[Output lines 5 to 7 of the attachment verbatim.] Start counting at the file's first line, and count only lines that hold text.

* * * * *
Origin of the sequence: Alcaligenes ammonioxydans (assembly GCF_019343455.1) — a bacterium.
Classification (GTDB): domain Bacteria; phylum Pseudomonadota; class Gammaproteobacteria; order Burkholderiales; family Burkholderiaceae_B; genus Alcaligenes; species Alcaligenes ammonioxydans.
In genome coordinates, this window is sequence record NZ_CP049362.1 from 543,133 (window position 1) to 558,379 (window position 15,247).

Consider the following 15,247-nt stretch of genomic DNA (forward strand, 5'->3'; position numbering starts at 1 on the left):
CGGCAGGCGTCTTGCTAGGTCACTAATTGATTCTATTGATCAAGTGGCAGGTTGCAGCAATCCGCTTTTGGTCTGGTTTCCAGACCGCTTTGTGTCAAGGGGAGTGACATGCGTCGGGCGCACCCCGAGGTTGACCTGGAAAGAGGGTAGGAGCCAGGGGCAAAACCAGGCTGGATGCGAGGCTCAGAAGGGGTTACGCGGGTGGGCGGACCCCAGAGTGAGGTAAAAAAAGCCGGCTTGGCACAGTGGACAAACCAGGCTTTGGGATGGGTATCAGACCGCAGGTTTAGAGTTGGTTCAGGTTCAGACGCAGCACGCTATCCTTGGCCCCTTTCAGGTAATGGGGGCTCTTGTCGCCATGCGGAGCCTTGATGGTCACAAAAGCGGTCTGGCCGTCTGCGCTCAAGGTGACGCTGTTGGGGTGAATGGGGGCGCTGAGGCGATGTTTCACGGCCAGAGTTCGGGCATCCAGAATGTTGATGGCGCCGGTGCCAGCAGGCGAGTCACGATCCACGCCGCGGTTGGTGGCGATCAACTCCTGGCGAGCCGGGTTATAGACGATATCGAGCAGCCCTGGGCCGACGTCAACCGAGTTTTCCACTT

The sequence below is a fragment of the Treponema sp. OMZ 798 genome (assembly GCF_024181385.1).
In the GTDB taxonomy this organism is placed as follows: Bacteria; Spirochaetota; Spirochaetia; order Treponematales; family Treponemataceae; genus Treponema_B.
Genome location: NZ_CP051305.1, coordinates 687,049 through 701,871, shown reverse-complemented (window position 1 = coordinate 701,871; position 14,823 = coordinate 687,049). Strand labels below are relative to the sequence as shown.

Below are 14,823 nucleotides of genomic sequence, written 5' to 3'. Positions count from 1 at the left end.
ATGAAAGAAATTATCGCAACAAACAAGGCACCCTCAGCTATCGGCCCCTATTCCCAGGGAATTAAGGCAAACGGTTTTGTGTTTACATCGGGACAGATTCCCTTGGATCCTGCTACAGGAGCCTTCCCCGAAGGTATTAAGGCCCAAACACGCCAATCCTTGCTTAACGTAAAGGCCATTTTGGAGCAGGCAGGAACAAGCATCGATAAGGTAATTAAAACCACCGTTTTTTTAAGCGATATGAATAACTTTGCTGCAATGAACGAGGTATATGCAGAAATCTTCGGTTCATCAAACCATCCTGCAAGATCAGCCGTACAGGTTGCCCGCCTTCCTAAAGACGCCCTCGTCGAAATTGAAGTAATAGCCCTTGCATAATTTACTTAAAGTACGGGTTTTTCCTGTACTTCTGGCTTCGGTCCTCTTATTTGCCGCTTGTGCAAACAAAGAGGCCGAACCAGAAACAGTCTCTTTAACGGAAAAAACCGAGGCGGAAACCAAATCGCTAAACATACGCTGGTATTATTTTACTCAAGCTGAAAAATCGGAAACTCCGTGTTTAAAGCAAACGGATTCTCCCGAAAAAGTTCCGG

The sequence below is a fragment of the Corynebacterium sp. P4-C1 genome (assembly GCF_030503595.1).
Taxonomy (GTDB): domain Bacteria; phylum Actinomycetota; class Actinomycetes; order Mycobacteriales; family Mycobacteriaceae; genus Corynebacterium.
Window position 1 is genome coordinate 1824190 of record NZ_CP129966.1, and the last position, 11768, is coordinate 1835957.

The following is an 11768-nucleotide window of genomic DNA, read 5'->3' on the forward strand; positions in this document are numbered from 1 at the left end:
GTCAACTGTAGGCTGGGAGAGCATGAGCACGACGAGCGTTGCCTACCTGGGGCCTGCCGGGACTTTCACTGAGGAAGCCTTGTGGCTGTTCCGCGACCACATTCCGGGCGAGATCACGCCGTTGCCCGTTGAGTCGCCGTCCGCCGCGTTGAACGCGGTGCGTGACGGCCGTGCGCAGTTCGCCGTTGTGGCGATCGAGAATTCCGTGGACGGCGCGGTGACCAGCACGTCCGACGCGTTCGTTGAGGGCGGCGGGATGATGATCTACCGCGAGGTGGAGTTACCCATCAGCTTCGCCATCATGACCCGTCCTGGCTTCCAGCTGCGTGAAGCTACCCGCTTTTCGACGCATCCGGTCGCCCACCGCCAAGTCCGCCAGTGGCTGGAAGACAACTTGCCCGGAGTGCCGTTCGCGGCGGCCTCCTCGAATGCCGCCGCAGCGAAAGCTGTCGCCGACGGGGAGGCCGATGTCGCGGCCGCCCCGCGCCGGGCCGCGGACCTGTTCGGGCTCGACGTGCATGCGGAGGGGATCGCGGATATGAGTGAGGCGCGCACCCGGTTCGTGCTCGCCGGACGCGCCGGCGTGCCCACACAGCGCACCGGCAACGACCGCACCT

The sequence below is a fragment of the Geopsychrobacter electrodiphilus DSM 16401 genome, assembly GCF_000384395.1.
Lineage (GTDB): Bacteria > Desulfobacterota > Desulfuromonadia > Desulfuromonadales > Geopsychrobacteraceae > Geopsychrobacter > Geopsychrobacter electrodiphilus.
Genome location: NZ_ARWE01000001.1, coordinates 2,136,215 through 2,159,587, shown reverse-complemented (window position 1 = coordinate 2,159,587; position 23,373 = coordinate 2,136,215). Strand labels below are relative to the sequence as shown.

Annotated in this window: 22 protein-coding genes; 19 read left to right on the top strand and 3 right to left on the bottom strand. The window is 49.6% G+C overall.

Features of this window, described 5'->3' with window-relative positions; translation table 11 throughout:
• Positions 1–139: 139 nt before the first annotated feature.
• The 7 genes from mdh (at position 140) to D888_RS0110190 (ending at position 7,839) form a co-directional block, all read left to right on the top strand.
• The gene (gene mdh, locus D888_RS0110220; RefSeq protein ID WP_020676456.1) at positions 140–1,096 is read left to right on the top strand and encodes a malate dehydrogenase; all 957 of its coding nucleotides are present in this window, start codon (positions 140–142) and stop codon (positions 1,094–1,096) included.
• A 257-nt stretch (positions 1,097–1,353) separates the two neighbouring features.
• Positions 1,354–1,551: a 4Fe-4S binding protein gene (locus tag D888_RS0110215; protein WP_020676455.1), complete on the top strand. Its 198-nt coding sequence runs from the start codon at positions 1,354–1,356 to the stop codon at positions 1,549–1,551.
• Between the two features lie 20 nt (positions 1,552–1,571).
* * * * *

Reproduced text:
CGGCAGGCGTCTTGCTAGGTCACTAATTGATTCTATTGATCAAGTGGCAGGTTGCAGCAATCCGCTTTTGGTCTGGTTTCCAGACCGCTTTGTGTCAAGGGGAGTGACATGCGTCGGGCGCACCCCGAGGTTGACCTGGAAAGAGGGTAGGAGCCAGGGGCAAAACCAGGCTGGATGCGAGGCTCAGAAGGGGTTACGCGGGTGGGCGGACCCCAGAGTGAGGTAAAAAAAGCCGGCTTGGCACAGTGGACAAACCAGGCTTTGGGATGGGTATCAGACCGCAGGTTTAGAGTTGGTTCAGGTTCAGACGCAGCACGCTATCCTTGGCCCCTTTCAGGTAATGGGGGCTCTTGTCGCCATGCGGAGCCTTGATGGTCACAAAAGCGGTCTGGCCGTCTGCGCTCAAGGTGACGCTGTTGGGGTGAATGGGGGCGCTGAGGCGATGTTTCACGGCCAGAGTTCGGGCATCCAGAATGTTGATGGCGCCGGTGCCAGCAGGCGAGTCACGATCCACGCCGCGGTTGGTGGCGATCAACTCCTGGCGAGCCGGGTTATAGACGATATCGAGCAGCCCTGGGCCGACGTCAACCGAGTTTTCCACTT

The sequence below is a fragment of the Treponema sp. OMZ 798 genome (assembly GCF_024181385.1).
In the GTDB taxonomy this organism is placed as follows: Bacteria; Spirochaetota; Spirochaetia; order Treponematales; family Treponemataceae; genus Treponema_B.